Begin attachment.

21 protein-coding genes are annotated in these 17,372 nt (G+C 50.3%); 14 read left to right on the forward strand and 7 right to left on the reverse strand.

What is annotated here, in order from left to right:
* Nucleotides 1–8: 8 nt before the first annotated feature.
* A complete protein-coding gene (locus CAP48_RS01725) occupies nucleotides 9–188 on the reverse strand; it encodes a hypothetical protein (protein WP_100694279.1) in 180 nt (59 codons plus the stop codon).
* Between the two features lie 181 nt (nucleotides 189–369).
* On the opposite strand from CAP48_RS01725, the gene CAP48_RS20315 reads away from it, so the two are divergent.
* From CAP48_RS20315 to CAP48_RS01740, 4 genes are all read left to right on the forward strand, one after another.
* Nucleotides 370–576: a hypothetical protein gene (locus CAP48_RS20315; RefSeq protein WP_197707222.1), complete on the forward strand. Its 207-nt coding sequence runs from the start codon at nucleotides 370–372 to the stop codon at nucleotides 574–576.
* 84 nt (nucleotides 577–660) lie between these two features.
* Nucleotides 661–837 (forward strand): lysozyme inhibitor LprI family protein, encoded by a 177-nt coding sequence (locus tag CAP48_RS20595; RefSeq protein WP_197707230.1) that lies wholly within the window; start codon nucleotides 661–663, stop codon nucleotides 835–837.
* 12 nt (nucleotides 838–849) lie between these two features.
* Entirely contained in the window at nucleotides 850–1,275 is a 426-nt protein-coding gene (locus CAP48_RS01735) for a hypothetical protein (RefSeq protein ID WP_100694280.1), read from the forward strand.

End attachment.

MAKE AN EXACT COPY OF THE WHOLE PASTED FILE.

21 protein-coding genes are annotated in these 17,372 nt (G+C 50.3%); 14 read left to right on the forward strand and 7 right to left on the reverse strand.

What is annotated here, in order from left to right:
* Nucleotides 1–8: 8 nt before the first annotated feature.
* A complete protein-coding gene (locus CAP48_RS01725) occupies nucleotides 9–188 on the reverse strand; it encodes a hypothetical protein (protein WP_100694279.1) in 180 nt (59 codons plus the stop codon).
* Between the two features lie 181 nt (nucleotides 189–369).
* On the opposite strand from CAP48_RS01725, the gene CAP48_RS20315 reads away from it, so the two are divergent.
* From CAP48_RS20315 to CAP48_RS01740, 4 genes are all read left to right on the forward strand, one after another.
* Nucleotides 370–576: a hypothetical protein gene (locus CAP48_RS20315; RefSeq protein WP_197707222.1), complete on the forward strand. Its 207-nt coding sequence runs from the start codon at nucleotides 370–372 to the stop codon at nucleotides 574–576.
* 84 nt (nucleotides 577–660) lie between these two features.
* Nucleotides 661–837 (forward strand): lysozyme inhibitor LprI family protein, encoded by a 177-nt coding sequence (locus tag CAP48_RS20595; RefSeq protein WP_197707230.1) that lies wholly within the window; start codon nucleotides 661–663, stop codon nucleotides 835–837.
* 12 nt (nucleotides 838–849) lie between these two features.
* Entirely contained in the window at nucleotides 850–1,275 is a 426-nt protein-coding gene (locus CAP48_RS01735) for a hypothetical protein (RefSeq protein ID WP_100694280.1), read from the forward strand.